Story: Topdressing

It was once slow, expensive and tiring to apply fertiliser on hill country – contract workers would cart heavy bags of fertiliser on horseback and spread it by hand. Fast forward to the 1940s, and the return home of World War Two fighter pilots. Criss-crossing the skies over remote farmland in adapted aircraft, they dropped superphosphate by the hopper load. Farming expanded, and the economy boomed.

Story by John Maber
Main image: Spreading fertiliser by hand

Story Summary

All images & media in this story

What is topdressing?

There are two main ways to apply fertiliser to pasture (for cattle and sheep) or crops.

  • Aerial topdressing: small aircraft and helicopters fly back and forth across hilly farmland, dropping fertiliser as they go. This leaves a fine covering over a wide area.
  • Groundspreading: trucks or tractors spread fertiliser as they move over flat or gently sloping land.

Why is fertiliser important in New Zealand?

The farmers who grow pasture and crops, and foresters who grow trees, want them to grow as fast as possible. To boost plant growth, they need to add fertiliser to the soil. The most common fertiliser in New Zealand is superphosphate.

Each year over 2 million tonnes of fertiliser are applied to pastures, crops and forests. Without it, the farming economy could not survive.

On the ground

Once, horses pulled a spreader box, from which fertiliser spilled out onto the soil as the horse moved along. Later, tractors used machinery to throw the fertiliser out over a much wider area. This method is still used. Some farmers use a 4-wheel farm bike with a spreader behind it.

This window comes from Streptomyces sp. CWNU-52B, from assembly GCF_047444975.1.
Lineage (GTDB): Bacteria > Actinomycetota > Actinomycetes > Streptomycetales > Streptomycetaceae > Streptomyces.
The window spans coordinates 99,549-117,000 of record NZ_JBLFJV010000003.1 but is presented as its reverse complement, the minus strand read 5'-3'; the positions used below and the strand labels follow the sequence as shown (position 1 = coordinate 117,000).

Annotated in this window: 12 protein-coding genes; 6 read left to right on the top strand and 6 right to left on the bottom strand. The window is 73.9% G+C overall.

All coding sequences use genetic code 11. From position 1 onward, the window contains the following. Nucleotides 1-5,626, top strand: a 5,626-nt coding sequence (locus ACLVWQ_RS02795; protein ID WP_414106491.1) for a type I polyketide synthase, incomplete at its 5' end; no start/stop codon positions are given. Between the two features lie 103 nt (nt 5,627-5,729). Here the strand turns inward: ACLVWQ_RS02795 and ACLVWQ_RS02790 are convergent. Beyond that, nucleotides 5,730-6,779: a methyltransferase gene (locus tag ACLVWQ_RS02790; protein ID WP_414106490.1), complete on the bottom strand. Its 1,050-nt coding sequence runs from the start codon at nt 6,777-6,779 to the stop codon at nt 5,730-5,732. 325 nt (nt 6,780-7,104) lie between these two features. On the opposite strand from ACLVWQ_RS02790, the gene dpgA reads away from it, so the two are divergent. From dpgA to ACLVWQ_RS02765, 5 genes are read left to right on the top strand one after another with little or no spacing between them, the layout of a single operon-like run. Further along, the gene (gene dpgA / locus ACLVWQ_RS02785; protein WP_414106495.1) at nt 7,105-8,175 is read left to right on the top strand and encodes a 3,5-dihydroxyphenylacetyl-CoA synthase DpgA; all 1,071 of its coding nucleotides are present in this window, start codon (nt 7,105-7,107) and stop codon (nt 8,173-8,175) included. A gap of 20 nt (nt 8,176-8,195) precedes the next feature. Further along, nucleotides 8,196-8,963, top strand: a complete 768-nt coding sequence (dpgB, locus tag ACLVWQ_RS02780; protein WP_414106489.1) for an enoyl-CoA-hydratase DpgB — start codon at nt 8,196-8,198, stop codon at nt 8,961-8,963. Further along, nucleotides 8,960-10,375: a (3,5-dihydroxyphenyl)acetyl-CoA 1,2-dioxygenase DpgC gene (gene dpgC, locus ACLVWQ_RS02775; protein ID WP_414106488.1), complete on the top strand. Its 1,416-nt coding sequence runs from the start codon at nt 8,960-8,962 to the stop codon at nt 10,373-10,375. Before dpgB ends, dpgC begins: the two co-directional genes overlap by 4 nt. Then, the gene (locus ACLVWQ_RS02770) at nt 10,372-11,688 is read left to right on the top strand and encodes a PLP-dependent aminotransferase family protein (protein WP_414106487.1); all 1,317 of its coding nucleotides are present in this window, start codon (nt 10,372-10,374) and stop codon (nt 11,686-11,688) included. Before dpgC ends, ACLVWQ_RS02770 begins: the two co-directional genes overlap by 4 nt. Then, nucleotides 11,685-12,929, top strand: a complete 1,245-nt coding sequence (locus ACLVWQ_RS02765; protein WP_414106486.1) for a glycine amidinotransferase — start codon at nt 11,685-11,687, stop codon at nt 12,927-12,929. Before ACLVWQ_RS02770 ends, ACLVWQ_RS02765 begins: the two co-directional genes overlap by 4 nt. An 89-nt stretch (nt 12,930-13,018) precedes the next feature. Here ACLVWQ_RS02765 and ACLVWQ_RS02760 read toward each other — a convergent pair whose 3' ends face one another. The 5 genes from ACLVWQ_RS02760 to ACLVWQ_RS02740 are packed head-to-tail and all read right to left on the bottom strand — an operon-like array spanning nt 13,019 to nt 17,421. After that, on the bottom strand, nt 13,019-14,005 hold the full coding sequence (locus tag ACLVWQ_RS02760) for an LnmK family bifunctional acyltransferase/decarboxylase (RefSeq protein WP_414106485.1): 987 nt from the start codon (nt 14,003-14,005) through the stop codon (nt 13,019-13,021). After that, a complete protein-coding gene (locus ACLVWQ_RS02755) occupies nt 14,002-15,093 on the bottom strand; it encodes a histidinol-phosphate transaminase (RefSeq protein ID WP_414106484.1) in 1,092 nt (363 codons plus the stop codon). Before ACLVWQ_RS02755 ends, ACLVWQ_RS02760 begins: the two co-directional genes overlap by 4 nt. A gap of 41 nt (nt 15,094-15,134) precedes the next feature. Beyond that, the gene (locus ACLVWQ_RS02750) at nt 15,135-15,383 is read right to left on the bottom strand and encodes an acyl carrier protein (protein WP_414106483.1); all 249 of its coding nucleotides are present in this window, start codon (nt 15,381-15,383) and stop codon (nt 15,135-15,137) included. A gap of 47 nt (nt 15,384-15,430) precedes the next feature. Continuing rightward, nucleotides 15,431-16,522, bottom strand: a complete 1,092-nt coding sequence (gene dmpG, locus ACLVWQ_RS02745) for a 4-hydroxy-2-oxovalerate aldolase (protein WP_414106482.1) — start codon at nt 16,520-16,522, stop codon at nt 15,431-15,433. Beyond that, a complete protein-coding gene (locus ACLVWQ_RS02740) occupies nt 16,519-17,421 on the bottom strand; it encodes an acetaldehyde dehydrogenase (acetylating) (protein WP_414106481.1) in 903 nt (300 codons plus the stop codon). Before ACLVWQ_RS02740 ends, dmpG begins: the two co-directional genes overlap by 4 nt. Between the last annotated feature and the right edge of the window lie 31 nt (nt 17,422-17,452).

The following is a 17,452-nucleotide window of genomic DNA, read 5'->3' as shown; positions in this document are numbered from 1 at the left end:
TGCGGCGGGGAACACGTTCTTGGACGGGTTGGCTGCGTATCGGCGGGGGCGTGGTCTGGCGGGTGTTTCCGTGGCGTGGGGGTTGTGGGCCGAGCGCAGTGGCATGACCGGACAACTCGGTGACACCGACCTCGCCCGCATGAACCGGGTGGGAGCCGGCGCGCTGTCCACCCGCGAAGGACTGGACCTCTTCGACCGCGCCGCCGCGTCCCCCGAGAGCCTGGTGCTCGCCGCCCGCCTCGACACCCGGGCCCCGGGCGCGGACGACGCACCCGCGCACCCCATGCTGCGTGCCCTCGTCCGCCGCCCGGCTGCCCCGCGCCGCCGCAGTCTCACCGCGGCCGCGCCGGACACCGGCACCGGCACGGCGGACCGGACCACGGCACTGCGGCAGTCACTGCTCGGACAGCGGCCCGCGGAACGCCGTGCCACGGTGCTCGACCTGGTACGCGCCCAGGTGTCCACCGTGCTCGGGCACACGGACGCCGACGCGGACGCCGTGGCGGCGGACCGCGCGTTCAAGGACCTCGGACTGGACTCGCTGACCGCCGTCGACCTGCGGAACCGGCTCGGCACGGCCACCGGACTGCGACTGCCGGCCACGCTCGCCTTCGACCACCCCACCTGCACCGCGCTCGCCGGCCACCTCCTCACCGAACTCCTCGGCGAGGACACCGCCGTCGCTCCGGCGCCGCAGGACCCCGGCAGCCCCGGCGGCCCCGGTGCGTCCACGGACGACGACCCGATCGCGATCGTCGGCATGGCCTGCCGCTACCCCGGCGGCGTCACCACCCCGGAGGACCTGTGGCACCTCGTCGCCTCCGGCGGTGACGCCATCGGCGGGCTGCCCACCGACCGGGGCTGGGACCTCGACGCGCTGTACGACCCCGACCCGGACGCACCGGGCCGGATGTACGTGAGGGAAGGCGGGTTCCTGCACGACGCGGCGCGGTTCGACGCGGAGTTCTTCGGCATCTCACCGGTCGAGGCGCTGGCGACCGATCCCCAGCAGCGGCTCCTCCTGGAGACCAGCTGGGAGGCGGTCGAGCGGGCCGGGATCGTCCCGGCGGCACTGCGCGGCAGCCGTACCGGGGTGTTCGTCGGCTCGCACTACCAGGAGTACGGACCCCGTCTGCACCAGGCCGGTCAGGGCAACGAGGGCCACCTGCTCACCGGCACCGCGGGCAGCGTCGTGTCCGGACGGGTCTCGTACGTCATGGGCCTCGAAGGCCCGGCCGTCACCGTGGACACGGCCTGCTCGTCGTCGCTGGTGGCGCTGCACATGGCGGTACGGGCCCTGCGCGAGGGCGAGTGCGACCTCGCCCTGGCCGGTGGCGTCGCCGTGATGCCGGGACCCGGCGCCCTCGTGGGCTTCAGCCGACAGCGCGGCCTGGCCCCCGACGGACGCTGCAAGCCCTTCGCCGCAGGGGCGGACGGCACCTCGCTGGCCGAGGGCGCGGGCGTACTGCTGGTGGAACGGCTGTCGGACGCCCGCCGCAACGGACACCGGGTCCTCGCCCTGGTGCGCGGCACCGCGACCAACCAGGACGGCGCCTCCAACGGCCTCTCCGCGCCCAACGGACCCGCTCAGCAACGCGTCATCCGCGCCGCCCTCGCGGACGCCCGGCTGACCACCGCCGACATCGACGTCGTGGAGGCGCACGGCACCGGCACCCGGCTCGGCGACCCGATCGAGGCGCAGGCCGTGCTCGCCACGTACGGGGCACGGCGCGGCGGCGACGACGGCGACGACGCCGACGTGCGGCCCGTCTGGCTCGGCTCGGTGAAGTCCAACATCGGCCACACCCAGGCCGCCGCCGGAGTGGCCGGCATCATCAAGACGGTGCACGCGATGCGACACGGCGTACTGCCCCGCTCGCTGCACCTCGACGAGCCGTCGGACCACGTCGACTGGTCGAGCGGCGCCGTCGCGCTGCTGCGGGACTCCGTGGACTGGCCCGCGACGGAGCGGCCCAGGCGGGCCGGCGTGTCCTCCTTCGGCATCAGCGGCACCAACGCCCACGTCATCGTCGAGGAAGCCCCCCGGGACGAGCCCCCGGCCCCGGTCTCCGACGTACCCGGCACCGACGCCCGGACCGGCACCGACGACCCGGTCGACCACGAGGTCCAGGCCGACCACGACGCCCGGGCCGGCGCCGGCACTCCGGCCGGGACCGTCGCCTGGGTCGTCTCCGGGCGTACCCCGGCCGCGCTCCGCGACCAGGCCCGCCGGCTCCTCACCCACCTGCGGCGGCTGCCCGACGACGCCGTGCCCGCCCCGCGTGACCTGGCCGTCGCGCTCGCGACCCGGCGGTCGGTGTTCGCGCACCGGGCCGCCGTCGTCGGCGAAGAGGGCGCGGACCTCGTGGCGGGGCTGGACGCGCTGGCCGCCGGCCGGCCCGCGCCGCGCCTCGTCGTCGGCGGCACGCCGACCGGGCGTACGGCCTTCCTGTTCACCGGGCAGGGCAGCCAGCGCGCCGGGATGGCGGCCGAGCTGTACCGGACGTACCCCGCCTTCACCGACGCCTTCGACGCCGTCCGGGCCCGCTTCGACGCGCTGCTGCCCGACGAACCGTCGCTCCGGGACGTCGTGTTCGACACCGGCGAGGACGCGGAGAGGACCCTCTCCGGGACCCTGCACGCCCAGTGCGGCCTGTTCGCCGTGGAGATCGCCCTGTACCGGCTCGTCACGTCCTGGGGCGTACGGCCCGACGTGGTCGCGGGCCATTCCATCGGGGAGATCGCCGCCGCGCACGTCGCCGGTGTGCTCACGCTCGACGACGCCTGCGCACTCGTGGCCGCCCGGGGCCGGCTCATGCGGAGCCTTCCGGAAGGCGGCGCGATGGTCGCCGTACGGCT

From the air

In the 1940s, when farmers were eager to find an easier way to apply fertiliser, air force pilots who had returned from the Second World War were keen to keep flying. As a result, engineers, agricultural scientists, pilots and others worked out how small aircraft could drop fertiliser from the air.

The first test flight was in 1948. The pilot flew a torpedo bomber fitted with a hopper and doors in the floor, through which the fertiliser was released. After improvements, this method became a great success: it was much quicker and cheaper, and soon farms around the country were using it – especially in remote hill country. By 1958 there were 73 topdressing companies.

Topdressing today

  • The most common aircraft is the Fletcher, designed by an American.
  • In 2007, 33 companies used planes and 88 used helicopters, which spread fertiliser from a large bucket hung below.
  • About 750,000 tonnes of fertiliser are dropped each year.
  • A spreader under the hopper throws the fertiliser over a wide area.
  • Sometimes planes crash. But safety awareness has improved, and fewer pilots have been killed in recent years.
How to cite this page:

John Maber, 'Topdressing', Te Ara - the Encyclopedia of New Zealand, http://www.TeAra.govt.nz/en/topdressing (accessed 22 July 2018)

Story by John Maber, published 24 Nov 2008